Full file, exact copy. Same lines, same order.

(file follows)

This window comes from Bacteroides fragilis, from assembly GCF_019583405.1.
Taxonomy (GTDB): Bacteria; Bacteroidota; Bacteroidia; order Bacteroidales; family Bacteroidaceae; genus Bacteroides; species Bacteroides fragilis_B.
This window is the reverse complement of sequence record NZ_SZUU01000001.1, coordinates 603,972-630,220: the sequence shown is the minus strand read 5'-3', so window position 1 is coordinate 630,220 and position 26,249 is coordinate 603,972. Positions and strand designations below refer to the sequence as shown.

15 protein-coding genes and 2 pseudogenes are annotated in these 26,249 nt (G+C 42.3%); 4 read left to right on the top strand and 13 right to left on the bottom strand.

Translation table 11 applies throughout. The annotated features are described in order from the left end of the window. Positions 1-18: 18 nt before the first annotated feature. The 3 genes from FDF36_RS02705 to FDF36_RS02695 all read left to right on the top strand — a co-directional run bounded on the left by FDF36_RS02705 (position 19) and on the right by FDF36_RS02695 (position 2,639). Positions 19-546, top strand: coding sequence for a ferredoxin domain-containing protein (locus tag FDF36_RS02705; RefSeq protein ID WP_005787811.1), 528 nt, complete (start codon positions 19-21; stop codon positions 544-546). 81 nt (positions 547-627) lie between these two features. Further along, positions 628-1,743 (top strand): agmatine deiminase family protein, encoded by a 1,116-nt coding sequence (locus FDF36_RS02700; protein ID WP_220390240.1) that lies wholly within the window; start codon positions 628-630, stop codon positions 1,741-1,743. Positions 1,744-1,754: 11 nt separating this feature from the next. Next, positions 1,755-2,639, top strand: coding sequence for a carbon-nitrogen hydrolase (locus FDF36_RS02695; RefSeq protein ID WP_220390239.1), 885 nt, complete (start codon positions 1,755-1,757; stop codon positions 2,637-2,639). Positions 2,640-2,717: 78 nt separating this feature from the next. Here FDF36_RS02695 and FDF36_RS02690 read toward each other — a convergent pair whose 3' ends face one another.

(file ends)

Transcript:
This window comes from Bacteroides fragilis, from assembly GCF_019583405.1.
Taxonomy (GTDB): Bacteria; Bacteroidota; Bacteroidia; order Bacteroidales; family Bacteroidaceae; genus Bacteroides; species Bacteroides fragilis_B.
This window is the reverse complement of sequence record NZ_SZUU01000001.1, coordinates 603,972-630,220: the sequence shown is the minus strand read 5'-3', so window position 1 is coordinate 630,220 and position 26,249 is coordinate 603,972. Positions and strand designations below refer to the sequence as shown.

15 protein-coding genes and 2 pseudogenes are annotated in these 26,249 nt (G+C 42.3%); 4 read left to right on the top strand and 13 right to left on the bottom strand.

Translation table 11 applies throughout. The annotated features are described in order from the left end of the window. Positions 1-18: 18 nt before the first annotated feature. The 3 genes from FDF36_RS02705 to FDF36_RS02695 all read left to right on the top strand — a co-directional run bounded on the left by FDF36_RS02705 (position 19) and on the right by FDF36_RS02695 (position 2,639). Positions 19-546, top strand: coding sequence for a ferredoxin domain-containing protein (locus tag FDF36_RS02705; RefSeq protein ID WP_005787811.1), 528 nt, complete (start codon positions 19-21; stop codon positions 544-546). 81 nt (positions 547-627) lie between these two features. Further along, positions 628-1,743 (top strand): agmatine deiminase family protein, encoded by a 1,116-nt coding sequence (locus FDF36_RS02700; protein ID WP_220390240.1) that lies wholly within the window; start codon positions 628-630, stop codon positions 1,741-1,743. Positions 1,744-1,754: 11 nt separating this feature from the next. Next, positions 1,755-2,639, top strand: coding sequence for a carbon-nitrogen hydrolase (locus FDF36_RS02695; RefSeq protein ID WP_220390239.1), 885 nt, complete (start codon positions 1,755-1,757; stop codon positions 2,637-2,639). Positions 2,640-2,717: 78 nt separating this feature from the next. Here FDF36_RS02695 and FDF36_RS02690 read toward each other — a convergent pair whose 3' ends face one another.